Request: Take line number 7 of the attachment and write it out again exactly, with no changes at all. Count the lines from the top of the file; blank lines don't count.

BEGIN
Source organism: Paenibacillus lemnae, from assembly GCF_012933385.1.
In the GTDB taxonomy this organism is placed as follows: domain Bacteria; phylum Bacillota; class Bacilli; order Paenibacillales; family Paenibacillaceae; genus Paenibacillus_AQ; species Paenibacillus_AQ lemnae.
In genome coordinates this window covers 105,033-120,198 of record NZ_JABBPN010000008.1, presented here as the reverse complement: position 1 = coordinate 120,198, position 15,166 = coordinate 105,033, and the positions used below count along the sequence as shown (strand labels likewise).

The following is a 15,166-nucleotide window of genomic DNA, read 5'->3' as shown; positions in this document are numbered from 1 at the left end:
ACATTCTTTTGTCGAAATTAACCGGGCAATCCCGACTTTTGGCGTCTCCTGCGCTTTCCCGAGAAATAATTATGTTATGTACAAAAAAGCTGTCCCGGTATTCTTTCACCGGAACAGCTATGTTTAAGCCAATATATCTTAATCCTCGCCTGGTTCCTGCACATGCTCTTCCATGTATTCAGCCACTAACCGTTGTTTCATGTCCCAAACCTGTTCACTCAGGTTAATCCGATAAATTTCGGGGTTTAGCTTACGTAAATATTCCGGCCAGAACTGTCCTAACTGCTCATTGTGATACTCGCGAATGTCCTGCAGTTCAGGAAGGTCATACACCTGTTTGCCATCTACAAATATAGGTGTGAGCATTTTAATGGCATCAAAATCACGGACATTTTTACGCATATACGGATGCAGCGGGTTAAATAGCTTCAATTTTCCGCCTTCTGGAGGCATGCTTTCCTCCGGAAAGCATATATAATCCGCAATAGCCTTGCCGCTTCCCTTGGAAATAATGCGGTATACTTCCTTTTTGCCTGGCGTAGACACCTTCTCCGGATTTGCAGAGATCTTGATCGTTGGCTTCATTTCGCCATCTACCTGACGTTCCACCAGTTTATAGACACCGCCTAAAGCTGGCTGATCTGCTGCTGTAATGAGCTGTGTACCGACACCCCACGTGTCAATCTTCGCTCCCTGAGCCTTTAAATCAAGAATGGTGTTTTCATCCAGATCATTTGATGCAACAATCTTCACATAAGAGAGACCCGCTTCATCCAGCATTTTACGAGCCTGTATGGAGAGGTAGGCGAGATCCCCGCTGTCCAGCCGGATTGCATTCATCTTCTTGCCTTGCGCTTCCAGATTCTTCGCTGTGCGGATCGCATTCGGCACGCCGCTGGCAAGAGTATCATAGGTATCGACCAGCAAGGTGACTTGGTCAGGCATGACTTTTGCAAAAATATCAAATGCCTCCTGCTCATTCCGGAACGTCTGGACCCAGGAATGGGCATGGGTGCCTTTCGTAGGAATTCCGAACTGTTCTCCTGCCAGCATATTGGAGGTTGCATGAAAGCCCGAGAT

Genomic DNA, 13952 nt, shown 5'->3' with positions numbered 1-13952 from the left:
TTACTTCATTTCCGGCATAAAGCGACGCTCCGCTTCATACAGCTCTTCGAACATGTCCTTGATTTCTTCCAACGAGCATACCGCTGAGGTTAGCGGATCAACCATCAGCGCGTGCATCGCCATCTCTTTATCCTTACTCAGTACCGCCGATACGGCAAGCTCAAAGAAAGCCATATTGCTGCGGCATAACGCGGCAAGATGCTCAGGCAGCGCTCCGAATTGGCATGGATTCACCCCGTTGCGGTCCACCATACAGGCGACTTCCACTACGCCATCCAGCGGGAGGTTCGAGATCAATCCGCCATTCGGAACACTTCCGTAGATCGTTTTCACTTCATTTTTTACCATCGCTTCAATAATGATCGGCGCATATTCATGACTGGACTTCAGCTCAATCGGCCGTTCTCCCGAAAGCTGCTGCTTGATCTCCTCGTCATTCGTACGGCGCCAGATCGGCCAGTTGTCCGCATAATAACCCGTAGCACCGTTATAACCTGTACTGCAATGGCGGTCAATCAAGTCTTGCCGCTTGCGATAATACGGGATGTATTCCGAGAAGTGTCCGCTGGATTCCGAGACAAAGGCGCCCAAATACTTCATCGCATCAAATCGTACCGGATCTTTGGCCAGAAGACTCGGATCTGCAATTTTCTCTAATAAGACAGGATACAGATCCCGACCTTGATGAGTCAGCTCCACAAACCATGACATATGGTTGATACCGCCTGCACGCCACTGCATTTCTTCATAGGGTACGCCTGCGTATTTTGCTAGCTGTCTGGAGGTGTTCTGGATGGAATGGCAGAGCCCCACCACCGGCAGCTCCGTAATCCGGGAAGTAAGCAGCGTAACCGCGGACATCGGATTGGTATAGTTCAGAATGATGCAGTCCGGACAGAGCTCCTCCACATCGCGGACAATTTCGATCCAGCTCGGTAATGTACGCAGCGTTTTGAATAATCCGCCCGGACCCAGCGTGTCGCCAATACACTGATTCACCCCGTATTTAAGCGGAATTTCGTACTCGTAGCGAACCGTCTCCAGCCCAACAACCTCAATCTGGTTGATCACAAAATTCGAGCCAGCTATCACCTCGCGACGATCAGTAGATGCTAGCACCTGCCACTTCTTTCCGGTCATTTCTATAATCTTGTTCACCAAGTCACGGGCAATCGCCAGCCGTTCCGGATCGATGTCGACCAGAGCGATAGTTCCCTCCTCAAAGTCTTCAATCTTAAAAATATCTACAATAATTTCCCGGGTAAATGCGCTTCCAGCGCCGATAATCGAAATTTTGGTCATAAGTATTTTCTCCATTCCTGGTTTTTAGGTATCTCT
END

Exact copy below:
TTACTTCATTTCCGGCATAAAGCGACGCTCCGCTTCATACAGCTCTTCGAACATGTCCTTGATTTCTTCCAACGAGCATACCGCTGAGGTTAGCGGATCAACCATCAGCGCGTGCATCGCCATCTCTTTATCCTTACTCAGTACCGCCGATACGGCAAGCTCAAAGAAAGCCATATTGCTGCGGCATAACGCGGCAAGATGCTCAGGCAGCGCTCCGAATTGGCATGGATTCACCCCGTTGCGGTCCACCATACAGGCGACTTCCACTACGCCATCCAGCGGGAGGTTCGAGATCAATCCGCCATTCGGAACACTTCCGTAGATCGTTTTCACTTCATTTTTTACCATCGCTTCAATAATGATCGGCGCATATTCATGACTGGACTTCAGCTCAATCGGCCGTTCTCCCGAAAGCTGCTGCTTGATCTCCTCGTCATTCGTACGGCGCCAGATCGGCCAGTTGTCCGCATAATAACCCGTAGCACCGTTATAACCTGTACTGCAATGGCGGTCAATCAAGTCTTGCCGCTTGCGATAATACGGGATGTATTCCGAGAAGTGTCCGCTGGATTCCGAGACAAAGGCGCCCAAATACTTCATCGCATCAAATCGTACCGGATCTTTGGCCAGAAGACTCGGATCTGCAATTTTCTCTAATAAGACAGGATACAGATCCCGACCTTGATGAGTCAGCTCCACAAACCATGACATATGGTTGATACCGCCTGCACGCCACTGCATTTCTTCATAGGGTACGCCTGCGTATTTTGCTAGCTGTCTGGAGGTGTTCTGGATGGAATGGCAGAGCCCCACCACCGGCAGCTCCGTAATCCGGGAAGTAAGCAGCGTAACCGCGGACATCGGATTGGTATAGTTCAGAATGATGCAGTCCGGACAGAGCTCCTCCACATCGCGGACAATTTCGATCCAGCTCGGTAATGTACGCAGCGTTTTGAATAATCCGCCCGGACCCAGCGTGTCGCCAATACACTGATTCACCCCGTATTTAAGCGGAATTTCGTACTCGTAGCGAACCGTCTCCAGCCCAACAACCTCAATCTGGTTGATCACAAAATTCGAGCCAGCTATCACCTCGCGACGATCAGTAGATGCTAGCACCTGCCACTTCTTTCCGGTCATTTCTATAATCTTGTTCACCAAGTCACGGGCAATCGCCAGCCGTTCCGGATCGATGTCGACCAGAGCGATAGTTCCCTCCTCAAAGTCTTCAATCTTAAAAATATCTACAATAATTTCCCGGGTAAATGCGCTTCCAGCGCCGATAATCGAAATTTTGGTCATAAGTATTTTCTCCATTCCTGGTTTTTAGGTATCTCT